Now.. that is not convenient at all! If you were writing a real script and you wanted to clear the whole screen to provide the feeling of a professional terminal application, having an uncontrollable number of blank lines appearing even after a full clear is not accepted.

A workaround solution

After some research and many experiments, I found out about the “Out-Default[5] and “Out-Host[6] cmdlets. These cmdlets forward the message you send them to the default output or to the host, respectively, which, most of the times, both mean the same thing: the screen.

All the commands you execute in PowerShell sent their output, by design, to the default location but, if you implicitly state so via a pipe then, you can manage to produce a fake “just-returned-to-the-shell” (flush) effect which fully resets the active formatting style, that the cmdlets readjusted, back to the default.

To see this in action, use the aforementioned code but this time pipe (=send/forward) the results of the cmdlet that prints output, either to Out-Default or to Out-Host, like this: Get-Variable true | Out-Default; Clear-Host;

By using this workaround, you may not manage to get rid of the extra lines before and after the cmdlet output, but you succeed in clearing the screen completely, without any extra lines appearing before the shell prompt.

Generalising the findings

You just managed to avoid seeing “ghost lines” before your prompt, right after performing a clear screen. This method can also be applied elsewhere, though.

There is a command called Get-Process which prints the running task list of your system. If you are looking for a specific task, you can type a word contained in its name as a parameter and receive only that line of information. For example, by typing Get-Process idle; you only receive the “Idle” process data.

And now for something which may not be obvious. Each Get- cmdlet has its own default formatting style which it applies to the PowerShell terminal in a first-come-first-served manner, for as long as its command group is executing.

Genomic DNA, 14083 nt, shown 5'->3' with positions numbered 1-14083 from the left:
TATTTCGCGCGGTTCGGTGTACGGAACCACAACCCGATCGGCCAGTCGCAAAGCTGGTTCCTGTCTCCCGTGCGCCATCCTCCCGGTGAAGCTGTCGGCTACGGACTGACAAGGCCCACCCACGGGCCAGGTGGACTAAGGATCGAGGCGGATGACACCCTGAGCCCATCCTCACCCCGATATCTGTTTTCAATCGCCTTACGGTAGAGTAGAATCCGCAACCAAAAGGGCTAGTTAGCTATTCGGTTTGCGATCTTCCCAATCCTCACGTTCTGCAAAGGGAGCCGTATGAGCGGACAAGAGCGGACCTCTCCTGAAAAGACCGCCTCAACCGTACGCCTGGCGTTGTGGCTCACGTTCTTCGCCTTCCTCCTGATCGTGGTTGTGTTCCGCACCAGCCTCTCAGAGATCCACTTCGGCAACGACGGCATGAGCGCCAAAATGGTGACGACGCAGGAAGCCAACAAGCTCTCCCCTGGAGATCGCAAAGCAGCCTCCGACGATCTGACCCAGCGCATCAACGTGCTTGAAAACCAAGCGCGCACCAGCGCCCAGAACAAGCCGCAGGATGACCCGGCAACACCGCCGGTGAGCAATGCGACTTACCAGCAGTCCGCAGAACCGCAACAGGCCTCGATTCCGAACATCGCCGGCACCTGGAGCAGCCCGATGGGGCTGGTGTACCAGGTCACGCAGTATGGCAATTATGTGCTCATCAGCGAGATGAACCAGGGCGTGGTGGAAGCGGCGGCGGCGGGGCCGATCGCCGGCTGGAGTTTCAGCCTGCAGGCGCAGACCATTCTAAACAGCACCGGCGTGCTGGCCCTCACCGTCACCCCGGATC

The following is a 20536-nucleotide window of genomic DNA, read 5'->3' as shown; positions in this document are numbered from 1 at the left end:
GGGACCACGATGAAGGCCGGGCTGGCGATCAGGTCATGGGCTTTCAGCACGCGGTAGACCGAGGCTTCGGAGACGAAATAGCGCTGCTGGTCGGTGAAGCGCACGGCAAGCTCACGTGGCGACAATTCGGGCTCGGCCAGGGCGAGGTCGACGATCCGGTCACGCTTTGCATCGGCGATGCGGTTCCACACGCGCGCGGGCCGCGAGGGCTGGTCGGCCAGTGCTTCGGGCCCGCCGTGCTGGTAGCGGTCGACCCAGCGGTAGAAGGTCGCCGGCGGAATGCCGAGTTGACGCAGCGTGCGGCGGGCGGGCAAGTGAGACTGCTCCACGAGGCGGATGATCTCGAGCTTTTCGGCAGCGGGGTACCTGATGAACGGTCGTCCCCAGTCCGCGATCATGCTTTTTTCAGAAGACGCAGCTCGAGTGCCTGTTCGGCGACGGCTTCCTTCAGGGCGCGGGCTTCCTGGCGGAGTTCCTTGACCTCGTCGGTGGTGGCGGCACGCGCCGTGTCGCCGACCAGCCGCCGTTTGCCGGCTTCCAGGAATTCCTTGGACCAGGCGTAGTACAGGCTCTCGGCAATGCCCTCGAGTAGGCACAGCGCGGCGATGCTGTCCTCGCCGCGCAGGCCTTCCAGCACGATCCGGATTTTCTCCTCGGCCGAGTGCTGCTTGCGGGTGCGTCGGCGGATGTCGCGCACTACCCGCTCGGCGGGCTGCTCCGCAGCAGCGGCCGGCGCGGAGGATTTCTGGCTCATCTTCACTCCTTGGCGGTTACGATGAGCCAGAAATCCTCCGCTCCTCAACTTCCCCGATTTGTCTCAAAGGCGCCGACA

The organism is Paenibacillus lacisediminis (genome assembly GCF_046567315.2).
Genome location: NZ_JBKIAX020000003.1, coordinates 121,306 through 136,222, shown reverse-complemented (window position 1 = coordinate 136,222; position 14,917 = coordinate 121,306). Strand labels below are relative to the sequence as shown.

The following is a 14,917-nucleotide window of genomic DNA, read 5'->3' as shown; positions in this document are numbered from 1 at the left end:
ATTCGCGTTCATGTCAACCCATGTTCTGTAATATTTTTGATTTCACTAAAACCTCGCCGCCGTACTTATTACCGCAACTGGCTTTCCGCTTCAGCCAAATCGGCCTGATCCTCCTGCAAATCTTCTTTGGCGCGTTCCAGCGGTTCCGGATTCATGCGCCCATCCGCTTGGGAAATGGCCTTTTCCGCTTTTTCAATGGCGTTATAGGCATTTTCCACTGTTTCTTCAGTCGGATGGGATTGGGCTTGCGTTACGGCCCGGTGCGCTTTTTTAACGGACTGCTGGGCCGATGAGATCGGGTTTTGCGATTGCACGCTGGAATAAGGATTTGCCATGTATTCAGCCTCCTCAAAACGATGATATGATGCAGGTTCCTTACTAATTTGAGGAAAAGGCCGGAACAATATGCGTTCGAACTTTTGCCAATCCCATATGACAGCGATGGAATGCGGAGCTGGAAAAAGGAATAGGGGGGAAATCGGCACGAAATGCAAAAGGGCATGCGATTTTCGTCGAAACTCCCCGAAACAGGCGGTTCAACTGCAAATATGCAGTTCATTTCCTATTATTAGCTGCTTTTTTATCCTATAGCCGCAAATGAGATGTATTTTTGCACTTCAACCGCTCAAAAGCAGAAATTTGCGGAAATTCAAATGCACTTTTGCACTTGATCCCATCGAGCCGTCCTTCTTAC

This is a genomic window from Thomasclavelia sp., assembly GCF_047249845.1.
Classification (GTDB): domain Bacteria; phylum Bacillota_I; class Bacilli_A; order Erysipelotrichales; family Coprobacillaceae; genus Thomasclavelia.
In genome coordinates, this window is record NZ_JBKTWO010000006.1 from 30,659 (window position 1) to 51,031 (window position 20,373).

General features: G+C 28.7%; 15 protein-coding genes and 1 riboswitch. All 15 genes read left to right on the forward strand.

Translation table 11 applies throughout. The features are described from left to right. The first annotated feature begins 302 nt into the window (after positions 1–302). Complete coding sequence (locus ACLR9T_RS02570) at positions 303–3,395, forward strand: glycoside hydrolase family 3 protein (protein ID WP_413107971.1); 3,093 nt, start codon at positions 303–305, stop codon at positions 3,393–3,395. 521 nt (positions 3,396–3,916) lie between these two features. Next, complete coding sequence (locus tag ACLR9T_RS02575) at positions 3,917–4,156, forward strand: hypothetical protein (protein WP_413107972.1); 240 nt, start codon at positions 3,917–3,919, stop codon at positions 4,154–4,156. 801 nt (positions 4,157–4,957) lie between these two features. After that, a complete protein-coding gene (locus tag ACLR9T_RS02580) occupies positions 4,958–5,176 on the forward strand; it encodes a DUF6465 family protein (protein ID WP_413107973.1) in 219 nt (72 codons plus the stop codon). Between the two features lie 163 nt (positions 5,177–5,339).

Let me make this clearer to you. Execute a command group in a single line, using two different cmdlets like, for example, a Get-Process and a Get-Variable.

What on earth is going on? I recognise the Get-Process output but why does Get-Variable look like that? Well this happens because both Get-Process and Get-Variable are registered to apply the columned Format-Table formatting [7] but their data are not supposed to get grouped up because they do not have the same number of columns or semantics (=meaning). So, in order to avoid the mix-up, PowerShell lets the first cmdlet apply its formatting to the shell and then force-changes the formatting of the other cmdlets to something else (in this case, Format-List).

If you prefer to see each cmdlet with its default formatting, you have to force every preceding preformatted-output-producing command to stop applying its registered formatting after it has finished running, by piping its output to either Out-Default or Out-Host. By doing this, you flush the output buffer and allow for independent output formatting of any type of grouped commands (e.g. from a single prompt line, a .{dotted curly bracket enclosing} or a .ps1 script file).

This way, the formatting of the terminal will not be permanently affected, thus letting you use the default formatting of each cmdlet, as well as successfully clear the screen every time.

Further reading

If you enjoy coding in PowerShell, have a look at “Learn Windows PowerShell in a Month of Lunches” by Don Jones and Jeffrey Hicks, or start by reading the basics on the guide provided by Microsoft on their website.